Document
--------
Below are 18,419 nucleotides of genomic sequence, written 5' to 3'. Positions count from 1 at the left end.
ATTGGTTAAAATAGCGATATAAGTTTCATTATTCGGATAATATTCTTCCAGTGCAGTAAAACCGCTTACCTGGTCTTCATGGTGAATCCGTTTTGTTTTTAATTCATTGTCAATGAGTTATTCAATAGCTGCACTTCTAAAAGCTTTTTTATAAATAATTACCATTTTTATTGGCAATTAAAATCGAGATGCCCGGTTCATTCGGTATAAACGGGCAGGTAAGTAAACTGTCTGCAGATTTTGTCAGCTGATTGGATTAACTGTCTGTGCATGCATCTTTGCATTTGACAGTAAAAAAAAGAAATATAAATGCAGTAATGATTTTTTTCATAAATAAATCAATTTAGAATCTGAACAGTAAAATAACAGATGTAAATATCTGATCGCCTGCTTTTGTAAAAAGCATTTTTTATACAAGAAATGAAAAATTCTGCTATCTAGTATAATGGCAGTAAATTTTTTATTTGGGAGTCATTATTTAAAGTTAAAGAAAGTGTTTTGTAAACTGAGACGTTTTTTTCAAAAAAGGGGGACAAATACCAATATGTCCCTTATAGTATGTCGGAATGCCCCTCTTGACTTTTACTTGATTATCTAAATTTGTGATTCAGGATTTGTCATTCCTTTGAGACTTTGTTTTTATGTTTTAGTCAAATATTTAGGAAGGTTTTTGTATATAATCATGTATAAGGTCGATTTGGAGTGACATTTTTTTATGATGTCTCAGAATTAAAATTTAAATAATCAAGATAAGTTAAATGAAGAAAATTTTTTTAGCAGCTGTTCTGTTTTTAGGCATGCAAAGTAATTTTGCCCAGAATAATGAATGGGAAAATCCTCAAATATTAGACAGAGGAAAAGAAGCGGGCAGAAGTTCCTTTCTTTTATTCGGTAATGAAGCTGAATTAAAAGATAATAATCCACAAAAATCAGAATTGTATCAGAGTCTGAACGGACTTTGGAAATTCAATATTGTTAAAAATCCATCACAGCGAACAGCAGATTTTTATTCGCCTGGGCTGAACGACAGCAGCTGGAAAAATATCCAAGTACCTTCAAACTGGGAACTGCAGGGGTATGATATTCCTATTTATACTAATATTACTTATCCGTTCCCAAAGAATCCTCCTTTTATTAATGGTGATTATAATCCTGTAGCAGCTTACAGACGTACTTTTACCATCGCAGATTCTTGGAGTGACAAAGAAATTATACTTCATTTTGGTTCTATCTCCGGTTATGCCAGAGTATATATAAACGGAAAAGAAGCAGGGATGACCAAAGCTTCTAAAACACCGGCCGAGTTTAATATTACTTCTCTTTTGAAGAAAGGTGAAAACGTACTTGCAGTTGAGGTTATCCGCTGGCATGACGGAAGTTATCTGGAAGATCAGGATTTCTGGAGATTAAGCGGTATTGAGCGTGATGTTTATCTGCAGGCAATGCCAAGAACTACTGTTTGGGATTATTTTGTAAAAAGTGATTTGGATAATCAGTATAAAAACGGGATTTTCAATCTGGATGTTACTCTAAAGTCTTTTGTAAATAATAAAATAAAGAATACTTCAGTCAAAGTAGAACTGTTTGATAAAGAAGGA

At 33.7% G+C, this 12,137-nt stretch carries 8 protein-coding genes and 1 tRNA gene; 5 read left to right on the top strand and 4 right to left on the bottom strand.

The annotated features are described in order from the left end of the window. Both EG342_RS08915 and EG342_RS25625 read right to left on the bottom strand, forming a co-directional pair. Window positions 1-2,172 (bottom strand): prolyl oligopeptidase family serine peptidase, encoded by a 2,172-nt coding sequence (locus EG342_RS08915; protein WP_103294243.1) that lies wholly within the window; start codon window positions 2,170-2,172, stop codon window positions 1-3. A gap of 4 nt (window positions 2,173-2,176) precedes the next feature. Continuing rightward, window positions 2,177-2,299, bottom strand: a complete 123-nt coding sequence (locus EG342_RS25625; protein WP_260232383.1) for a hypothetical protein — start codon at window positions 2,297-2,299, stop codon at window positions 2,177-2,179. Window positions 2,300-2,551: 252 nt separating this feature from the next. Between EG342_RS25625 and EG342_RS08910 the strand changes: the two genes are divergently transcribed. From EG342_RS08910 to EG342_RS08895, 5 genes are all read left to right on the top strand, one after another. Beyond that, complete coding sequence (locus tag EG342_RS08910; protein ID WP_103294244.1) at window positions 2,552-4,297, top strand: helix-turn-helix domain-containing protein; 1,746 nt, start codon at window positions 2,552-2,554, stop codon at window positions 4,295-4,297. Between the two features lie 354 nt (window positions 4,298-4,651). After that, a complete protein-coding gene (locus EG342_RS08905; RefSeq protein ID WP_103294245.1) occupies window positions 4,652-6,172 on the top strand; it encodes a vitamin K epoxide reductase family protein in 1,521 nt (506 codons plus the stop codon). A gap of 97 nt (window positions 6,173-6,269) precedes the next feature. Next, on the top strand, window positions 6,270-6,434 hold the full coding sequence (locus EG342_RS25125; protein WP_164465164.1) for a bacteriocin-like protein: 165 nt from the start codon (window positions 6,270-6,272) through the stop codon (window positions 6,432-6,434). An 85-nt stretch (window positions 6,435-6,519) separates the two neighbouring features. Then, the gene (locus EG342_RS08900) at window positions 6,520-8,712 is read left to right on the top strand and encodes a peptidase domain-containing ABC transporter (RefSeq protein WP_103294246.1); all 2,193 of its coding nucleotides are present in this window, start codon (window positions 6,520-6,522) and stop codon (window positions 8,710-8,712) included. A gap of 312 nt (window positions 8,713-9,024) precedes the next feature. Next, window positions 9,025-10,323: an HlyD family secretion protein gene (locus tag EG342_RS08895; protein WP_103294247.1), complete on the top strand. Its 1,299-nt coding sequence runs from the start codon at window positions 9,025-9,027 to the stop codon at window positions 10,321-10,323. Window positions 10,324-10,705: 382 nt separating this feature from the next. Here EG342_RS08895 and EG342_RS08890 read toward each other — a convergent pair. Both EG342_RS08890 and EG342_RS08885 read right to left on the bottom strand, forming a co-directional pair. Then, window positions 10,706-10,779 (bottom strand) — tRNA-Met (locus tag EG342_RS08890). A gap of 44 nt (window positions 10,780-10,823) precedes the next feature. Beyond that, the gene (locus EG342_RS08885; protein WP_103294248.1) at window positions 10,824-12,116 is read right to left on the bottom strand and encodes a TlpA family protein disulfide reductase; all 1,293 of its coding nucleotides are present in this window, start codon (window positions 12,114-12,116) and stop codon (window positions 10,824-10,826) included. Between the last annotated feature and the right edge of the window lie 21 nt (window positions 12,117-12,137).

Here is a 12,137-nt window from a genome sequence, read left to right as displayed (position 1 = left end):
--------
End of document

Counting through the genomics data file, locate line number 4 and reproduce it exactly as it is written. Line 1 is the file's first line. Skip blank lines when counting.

The annotated features are described in order from the left end of the window. Both EG342_RS08915 and EG342_RS25625 read right to left on the bottom strand, forming a co-directional pair. Window positions 1-2,172 (bottom strand): prolyl oligopeptidase family serine peptidase, encoded by a 2,172-nt coding sequence (locus EG342_RS08915; protein WP_103294243.1) that lies wholly within the window; start codon window positions 2,170-2,172, stop codon window positions 1-3. A gap of 4 nt (window positions 2,173-2,176) precedes the next feature. Continuing rightward, window positions 2,177-2,299, bottom strand: a complete 123-nt coding sequence (locus EG342_RS25625; protein WP_260232383.1) for a hypothetical protein — start codon at window positions 2,297-2,299, stop codon at window positions 2,177-2,179. Window positions 2,300-2,551: 252 nt separating this feature from the next. Between EG342_RS25625 and EG342_RS08910 the strand changes: the two genes are divergently transcribed. From EG342_RS08910 to EG342_RS08895, 5 genes are all read left to right on the top strand, one after another. Beyond that, complete coding sequence (locus tag EG342_RS08910; protein ID WP_103294244.1) at window positions 2,552-4,297, top strand: helix-turn-helix domain-containing protein; 1,746 nt, start codon at window positions 2,552-2,554, stop codon at window positions 4,295-4,297. Between the two features lie 354 nt (window positions 4,298-4,651). After that, a complete protein-coding gene (locus EG342_RS08905; RefSeq protein ID WP_103294245.1) occupies window positions 4,652-6,172 on the top strand; it encodes a vitamin K epoxide reductase family protein in 1,521 nt (506 codons plus the stop codon). A gap of 97 nt (window positions 6,173-6,269) precedes the next feature. Next, on the top strand, window positions 6,270-6,434 hold the full coding sequence (locus EG342_RS25125; protein WP_164465164.1) for a bacteriocin-like protein: 165 nt from the start codon (window positions 6,270-6,272) through the stop codon (window positions 6,432-6,434). An 85-nt stretch (window positions 6,435-6,519) separates the two neighbouring features. Then, the gene (locus EG342_RS08900) at window positions 6,520-8,712 is read left to right on the top strand and encodes a peptidase domain-containing ABC transporter (RefSeq protein WP_103294246.1); all 2,193 of its coding nucleotides are present in this window, start codon (window positions 6,520-6,522) and stop codon (window positions 8,710-8,712) included. A gap of 312 nt (window positions 8,713-9,024) precedes the next feature. Next, window positions 9,025-10,323: an HlyD family secretion protein gene (locus tag EG342_RS08895; protein WP_103294247.1), complete on the top strand. Its 1,299-nt coding sequence runs from the start codon at window positions 9,025-9,027 to the stop codon at window positions 10,321-10,323. Window positions 10,324-10,705: 382 nt separating this feature from the next. Here EG342_RS08895 and EG342_RS08890 read toward each other — a convergent pair. Both EG342_RS08890 and EG342_RS08885 read right to left on the bottom strand, forming a co-directional pair. Then, window positions 10,706-10,779 (bottom strand) — tRNA-Met (locus tag EG342_RS08890). A gap of 44 nt (window positions 10,780-10,823) precedes the next feature. Beyond that, the gene (locus EG342_RS08885; protein WP_103294248.1) at window positions 10,824-12,116 is read right to left on the bottom strand and encodes a TlpA family protein disulfide reductase; all 1,293 of its coding nucleotides are present in this window, start codon (window positions 12,114-12,116) and stop codon (window positions 10,824-10,826) included. Between the last annotated feature and the right edge of the window lie 21 nt (window positions 12,117-12,137).